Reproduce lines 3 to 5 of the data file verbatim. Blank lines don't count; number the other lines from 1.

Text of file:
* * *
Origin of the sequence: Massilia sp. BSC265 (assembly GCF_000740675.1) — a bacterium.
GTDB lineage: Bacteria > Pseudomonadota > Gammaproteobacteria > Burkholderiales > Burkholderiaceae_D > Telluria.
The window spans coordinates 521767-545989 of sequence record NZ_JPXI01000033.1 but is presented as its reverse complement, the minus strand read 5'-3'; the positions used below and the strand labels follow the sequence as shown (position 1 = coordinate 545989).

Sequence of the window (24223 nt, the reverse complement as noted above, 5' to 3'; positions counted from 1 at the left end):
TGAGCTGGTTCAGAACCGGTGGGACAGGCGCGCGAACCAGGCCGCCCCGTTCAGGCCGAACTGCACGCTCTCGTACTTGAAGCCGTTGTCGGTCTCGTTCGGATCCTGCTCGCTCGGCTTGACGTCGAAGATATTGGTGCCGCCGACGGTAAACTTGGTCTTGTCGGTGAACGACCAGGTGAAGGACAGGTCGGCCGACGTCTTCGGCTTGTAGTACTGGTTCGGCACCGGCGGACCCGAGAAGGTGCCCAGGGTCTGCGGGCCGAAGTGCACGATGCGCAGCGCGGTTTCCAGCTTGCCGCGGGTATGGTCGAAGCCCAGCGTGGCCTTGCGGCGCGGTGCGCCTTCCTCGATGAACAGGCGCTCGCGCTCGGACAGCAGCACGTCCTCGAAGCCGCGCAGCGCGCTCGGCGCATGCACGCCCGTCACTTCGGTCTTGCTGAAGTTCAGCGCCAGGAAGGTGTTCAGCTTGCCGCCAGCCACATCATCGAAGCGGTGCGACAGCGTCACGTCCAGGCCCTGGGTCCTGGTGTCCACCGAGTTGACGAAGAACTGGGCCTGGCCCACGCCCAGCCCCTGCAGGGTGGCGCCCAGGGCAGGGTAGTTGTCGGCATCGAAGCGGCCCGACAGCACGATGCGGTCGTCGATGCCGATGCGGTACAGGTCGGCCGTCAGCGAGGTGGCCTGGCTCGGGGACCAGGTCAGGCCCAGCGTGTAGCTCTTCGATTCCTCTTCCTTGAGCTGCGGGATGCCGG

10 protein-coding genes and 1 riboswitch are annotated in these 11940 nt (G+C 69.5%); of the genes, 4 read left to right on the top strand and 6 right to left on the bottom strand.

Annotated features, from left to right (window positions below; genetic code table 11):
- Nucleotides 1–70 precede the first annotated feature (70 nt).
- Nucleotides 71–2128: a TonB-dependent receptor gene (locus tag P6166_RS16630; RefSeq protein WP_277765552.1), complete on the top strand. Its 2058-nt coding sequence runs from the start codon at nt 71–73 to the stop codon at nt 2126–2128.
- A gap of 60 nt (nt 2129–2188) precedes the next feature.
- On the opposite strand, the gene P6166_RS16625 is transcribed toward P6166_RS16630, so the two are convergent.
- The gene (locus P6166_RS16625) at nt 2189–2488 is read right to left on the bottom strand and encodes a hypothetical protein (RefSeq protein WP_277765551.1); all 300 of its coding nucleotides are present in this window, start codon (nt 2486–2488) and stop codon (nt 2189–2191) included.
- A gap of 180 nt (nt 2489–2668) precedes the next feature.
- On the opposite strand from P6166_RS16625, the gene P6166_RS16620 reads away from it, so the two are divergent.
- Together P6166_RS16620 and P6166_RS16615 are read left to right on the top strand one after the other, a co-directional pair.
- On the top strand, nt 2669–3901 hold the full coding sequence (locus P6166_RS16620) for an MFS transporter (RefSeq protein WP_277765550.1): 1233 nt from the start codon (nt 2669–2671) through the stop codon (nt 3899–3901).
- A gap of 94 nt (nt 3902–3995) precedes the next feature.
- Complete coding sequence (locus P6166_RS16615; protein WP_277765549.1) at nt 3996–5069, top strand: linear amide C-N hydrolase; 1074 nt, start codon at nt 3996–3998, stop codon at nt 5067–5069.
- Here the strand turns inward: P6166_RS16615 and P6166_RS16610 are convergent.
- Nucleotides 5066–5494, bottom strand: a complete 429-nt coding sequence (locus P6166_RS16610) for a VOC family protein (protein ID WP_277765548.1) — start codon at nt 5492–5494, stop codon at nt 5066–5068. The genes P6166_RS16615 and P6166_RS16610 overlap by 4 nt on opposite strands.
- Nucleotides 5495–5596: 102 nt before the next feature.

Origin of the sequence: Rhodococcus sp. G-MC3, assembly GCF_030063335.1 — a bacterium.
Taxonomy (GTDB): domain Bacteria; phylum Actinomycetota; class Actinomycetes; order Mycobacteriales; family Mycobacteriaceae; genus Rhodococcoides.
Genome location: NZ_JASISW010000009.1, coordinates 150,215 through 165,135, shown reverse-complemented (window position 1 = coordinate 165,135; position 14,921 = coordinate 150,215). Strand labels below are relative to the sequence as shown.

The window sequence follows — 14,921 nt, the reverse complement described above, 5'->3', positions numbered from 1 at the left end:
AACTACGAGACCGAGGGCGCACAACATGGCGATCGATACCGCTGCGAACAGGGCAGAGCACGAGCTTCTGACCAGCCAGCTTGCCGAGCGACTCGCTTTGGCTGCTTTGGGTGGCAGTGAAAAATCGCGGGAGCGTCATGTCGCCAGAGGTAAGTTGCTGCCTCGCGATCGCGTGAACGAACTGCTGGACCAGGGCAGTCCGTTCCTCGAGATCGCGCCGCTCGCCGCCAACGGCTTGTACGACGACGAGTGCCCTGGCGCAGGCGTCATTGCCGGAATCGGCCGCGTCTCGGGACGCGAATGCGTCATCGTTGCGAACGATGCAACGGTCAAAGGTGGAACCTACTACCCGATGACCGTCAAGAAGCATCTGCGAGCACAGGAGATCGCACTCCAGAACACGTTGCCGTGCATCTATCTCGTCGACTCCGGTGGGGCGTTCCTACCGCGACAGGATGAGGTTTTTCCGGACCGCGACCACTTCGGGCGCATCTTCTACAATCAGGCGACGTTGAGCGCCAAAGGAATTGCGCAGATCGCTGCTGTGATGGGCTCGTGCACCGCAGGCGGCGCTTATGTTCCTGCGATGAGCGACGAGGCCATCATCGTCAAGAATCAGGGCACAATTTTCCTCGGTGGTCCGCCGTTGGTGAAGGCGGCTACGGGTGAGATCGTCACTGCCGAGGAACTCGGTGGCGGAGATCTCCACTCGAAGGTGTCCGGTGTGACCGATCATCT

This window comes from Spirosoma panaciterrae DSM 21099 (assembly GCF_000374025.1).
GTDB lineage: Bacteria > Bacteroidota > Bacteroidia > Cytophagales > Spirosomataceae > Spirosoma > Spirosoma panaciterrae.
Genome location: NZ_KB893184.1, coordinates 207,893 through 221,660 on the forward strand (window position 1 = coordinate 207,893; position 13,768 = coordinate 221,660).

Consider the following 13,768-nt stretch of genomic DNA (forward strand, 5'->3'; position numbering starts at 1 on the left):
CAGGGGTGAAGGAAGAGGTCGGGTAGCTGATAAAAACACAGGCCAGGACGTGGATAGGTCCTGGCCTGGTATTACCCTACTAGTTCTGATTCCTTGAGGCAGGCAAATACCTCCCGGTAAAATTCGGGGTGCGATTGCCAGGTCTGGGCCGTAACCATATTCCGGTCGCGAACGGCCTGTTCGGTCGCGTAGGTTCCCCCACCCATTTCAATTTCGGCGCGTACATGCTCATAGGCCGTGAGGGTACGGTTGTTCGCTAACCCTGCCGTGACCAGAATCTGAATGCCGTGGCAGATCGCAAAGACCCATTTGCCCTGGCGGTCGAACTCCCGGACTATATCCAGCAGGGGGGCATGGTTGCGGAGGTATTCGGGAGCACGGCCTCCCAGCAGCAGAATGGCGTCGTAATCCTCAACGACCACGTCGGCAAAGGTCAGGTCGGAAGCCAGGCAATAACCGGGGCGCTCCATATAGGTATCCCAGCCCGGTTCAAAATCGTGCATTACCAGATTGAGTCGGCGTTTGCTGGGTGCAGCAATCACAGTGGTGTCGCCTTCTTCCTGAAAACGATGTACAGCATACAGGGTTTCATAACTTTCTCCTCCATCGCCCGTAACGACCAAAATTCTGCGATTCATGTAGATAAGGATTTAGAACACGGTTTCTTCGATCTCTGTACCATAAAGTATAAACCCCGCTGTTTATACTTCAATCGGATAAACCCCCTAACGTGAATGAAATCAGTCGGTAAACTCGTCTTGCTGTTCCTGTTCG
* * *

The window spans coordinates 521767-545989 of sequence record NZ_JPXI01000033.1 but is presented as its reverse complement, the minus strand read 5'-3'; the positions used below and the strand labels follow the sequence as shown (position 1 = coordinate 545989).

Sequence of the window (24223 nt, the reverse complement as noted above, 5' to 3'; positions counted from 1 at the left end):
TGAGCTGGTTCAGAACCGGTGGGACAGGCGCGCGAACCAGGCCGCCCCGTTCAGGCCGAACTGCACGCTCTCGTACTTGAAGCCGTTGTCGGTCTCGTTCGGATCCTGCTCGCTCGGCTTGACGTCGAAGATATTGGTGCCGCCGACGGTAAACTTGGTCTTGTCGGTGAACGACCAGGTGAAGGACAGGTCGGCCGACGTCTTCGGCTTGTAGTACTGGTTCGGCACCGGCGGACCCGAGAAGGTGCCCAGGGTCTGCGGGCCGAAGTGCACGATGCGCAGCGCGGTTTCCAGCTTGCCGCGGGTATGGTCGAAGCCCAGCGTGGCCTTGCGGCGCGGTGCGCCTTCCTCGATGAACAGGCGCTCGCGCTCGGACAGCAGCACGTCCTCGAAGCCGCGCAGCGCGCTCGGCGCATGCACGCCCGTCACTTCGGTCTTGCTGAAGTTCAGCGCCAGGAAGGTGTTCAGCTTGCCGCCAGCCACATCATCGAAGCGGTGCGACAGCGTCACGTCCAGGCCCTGGGTCCTGGTGTCCACCGAGTTGACGAAGAACTGGGCCTGGCCCACGCCCAGCCCCTGCAGGGTGGCGCCCAGGGCAGGGTAGTTGTCGGCATCGAAGCGGCCCGACAGCACGATGCGGTCGTCGATGCCGATGCGGTACAGGTCGGCCGTCAGCGAGGTGGCCTGGCTCGGGGACCAGGTCAGGCCCAGCGTGTAGCTCTTCGATTCCTCTTCCTTGAGCTGCGGGATGCCGG